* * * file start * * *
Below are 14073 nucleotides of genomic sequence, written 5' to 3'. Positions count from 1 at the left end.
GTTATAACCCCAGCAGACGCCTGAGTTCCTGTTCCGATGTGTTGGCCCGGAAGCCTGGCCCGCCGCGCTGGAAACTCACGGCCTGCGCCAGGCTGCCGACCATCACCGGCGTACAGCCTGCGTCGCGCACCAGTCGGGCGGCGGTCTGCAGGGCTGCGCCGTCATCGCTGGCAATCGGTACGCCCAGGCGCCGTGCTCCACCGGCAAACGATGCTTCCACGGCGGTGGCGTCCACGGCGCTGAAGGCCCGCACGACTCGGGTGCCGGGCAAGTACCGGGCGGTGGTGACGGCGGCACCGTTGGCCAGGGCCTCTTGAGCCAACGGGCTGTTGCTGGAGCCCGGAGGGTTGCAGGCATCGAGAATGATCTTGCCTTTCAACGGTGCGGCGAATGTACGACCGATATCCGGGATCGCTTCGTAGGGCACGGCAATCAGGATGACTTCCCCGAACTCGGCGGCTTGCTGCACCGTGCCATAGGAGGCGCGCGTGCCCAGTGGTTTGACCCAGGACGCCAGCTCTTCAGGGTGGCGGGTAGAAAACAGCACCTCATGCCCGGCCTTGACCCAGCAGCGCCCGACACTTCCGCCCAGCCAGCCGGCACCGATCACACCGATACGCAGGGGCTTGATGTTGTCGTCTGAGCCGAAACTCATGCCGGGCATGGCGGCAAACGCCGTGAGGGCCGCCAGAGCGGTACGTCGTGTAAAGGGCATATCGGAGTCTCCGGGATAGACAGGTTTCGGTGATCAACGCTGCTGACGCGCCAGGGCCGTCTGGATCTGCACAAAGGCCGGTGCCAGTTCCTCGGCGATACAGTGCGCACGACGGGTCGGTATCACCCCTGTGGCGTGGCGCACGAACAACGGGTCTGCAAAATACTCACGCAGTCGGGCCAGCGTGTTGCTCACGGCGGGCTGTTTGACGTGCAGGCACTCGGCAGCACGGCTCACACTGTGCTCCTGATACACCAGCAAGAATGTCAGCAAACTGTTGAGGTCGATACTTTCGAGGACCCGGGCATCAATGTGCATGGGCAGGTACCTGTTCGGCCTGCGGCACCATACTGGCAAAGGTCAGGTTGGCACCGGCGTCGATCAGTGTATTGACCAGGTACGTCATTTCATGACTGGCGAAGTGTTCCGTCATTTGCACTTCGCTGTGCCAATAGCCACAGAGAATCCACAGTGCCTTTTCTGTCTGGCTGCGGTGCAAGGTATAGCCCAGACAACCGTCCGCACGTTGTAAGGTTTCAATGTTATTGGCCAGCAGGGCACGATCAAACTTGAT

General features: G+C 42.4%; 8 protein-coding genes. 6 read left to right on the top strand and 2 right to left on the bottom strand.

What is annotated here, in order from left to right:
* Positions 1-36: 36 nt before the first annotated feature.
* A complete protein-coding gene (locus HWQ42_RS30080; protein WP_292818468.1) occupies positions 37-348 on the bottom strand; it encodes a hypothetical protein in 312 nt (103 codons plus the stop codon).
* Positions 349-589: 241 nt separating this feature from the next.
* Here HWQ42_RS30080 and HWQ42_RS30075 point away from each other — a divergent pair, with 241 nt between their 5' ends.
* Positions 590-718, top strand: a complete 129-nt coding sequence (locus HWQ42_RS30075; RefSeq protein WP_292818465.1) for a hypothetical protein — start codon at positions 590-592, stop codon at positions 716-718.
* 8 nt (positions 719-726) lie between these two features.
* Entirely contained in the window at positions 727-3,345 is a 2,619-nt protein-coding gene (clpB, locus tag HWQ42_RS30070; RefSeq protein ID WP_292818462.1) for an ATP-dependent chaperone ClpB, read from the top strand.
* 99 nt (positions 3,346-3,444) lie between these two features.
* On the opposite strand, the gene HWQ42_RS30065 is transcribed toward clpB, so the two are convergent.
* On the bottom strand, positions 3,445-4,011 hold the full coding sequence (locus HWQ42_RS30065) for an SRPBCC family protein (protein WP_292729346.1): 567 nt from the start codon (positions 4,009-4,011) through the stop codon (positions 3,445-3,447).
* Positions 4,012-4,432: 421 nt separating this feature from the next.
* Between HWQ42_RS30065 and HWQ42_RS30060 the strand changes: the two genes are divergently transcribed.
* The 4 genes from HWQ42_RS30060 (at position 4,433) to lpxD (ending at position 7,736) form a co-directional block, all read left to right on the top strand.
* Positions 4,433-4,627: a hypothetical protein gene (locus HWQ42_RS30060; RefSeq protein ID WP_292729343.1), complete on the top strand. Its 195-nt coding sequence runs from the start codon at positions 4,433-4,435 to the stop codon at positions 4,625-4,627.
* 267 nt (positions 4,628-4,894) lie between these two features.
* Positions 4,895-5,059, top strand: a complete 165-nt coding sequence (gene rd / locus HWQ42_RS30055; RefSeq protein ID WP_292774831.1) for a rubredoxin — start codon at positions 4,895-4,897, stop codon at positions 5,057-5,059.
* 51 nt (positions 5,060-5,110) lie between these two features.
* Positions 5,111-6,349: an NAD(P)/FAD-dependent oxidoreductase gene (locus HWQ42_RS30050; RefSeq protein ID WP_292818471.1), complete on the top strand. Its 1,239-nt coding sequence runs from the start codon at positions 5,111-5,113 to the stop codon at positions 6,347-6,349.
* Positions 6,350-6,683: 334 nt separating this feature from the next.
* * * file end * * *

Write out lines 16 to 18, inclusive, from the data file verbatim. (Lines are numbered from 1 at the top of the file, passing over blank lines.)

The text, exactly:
* Between HWQ42_RS30065 and HWQ42_RS30060 the strand changes: the two genes are divergently transcribed.
* The 4 genes from HWQ42_RS30060 (at position 4,433) to lpxD (ending at position 7,736) form a co-directional block, all read left to right on the top strand.
* Positions 4,433-4,627: a hypothetical protein gene (locus HWQ42_RS30060; RefSeq protein ID WP_292729343.1), complete on the top strand. Its 195-nt coding sequence runs from the start codon at positions 4,433-4,435 to the stop codon at positions 4,625-4,627.